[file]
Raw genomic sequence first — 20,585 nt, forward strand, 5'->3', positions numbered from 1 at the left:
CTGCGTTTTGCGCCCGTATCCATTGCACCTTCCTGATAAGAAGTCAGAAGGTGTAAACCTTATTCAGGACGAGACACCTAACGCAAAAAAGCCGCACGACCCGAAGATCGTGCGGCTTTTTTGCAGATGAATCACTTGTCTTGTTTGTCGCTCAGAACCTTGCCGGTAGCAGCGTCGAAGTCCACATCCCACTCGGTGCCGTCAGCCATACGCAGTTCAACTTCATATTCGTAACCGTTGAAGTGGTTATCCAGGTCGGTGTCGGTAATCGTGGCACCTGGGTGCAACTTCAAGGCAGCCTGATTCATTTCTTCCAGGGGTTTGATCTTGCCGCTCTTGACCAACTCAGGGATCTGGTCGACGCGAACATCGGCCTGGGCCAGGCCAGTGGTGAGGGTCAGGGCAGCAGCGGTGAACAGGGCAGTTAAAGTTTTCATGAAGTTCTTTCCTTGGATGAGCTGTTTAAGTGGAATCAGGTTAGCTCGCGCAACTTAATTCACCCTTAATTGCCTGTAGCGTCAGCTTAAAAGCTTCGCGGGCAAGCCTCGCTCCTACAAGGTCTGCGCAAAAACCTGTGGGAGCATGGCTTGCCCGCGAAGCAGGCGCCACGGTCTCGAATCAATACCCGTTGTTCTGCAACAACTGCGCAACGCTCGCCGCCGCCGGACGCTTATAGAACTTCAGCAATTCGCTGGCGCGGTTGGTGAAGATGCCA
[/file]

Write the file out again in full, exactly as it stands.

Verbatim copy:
Raw genomic sequence first — 20,585 nt, forward strand, 5'->3', positions numbered from 1 at the left:
CTGCGTTTTGCGCCCGTATCCATTGCACCTTCCTGATAAGAAGTCAGAAGGTGTAAACCTTATTCAGGACGAGACACCTAACGCAAAAAAGCCGCACGACCCGAAGATCGTGCGGCTTTTTTGCAGATGAATCACTTGTCTTGTTTGTCGCTCAGAACCTTGCCGGTAGCAGCGTCGAAGTCCACATCCCACTCGGTGCCGTCAGCCATACGCAGTTCAACTTCATATTCGTAACCGTTGAAGTGGTTATCCAGGTCGGTGTCGGTAATCGTGGCACCTGGGTGCAACTTCAAGGCAGCCTGATTCATTTCTTCCAGGGGTTTGATCTTGCCGCTCTTGACCAACTCAGGGATCTGGTCGACGCGAACATCGGCCTGGGCCAGGCCAGTGGTGAGGGTCAGGGCAGCAGCGGTGAACAGGGCAGTTAAAGTTTTCATGAAGTTCTTTCCTTGGATGAGCTGTTTAAGTGGAATCAGGTTAGCTCGCGCAACTTAATTCACCCTTAATTGCCTGTAGCGTCAGCTTAAAAGCTTCGCGGGCAAGCCTCGCTCCTACAAGGTCTGCGCAAAAACCTGTGGGAGCATGGCTTGCCCGCGAAGCAGGCGCCACGGTCTCGAATCAATACCCGTTGTTCTGCAACAACTGCGCAACGCTCGCCGCCGCCGGACGCTTATAGAACTTCAGCAATTCGCTGGCGCGGTTGGTGAAGATGCCA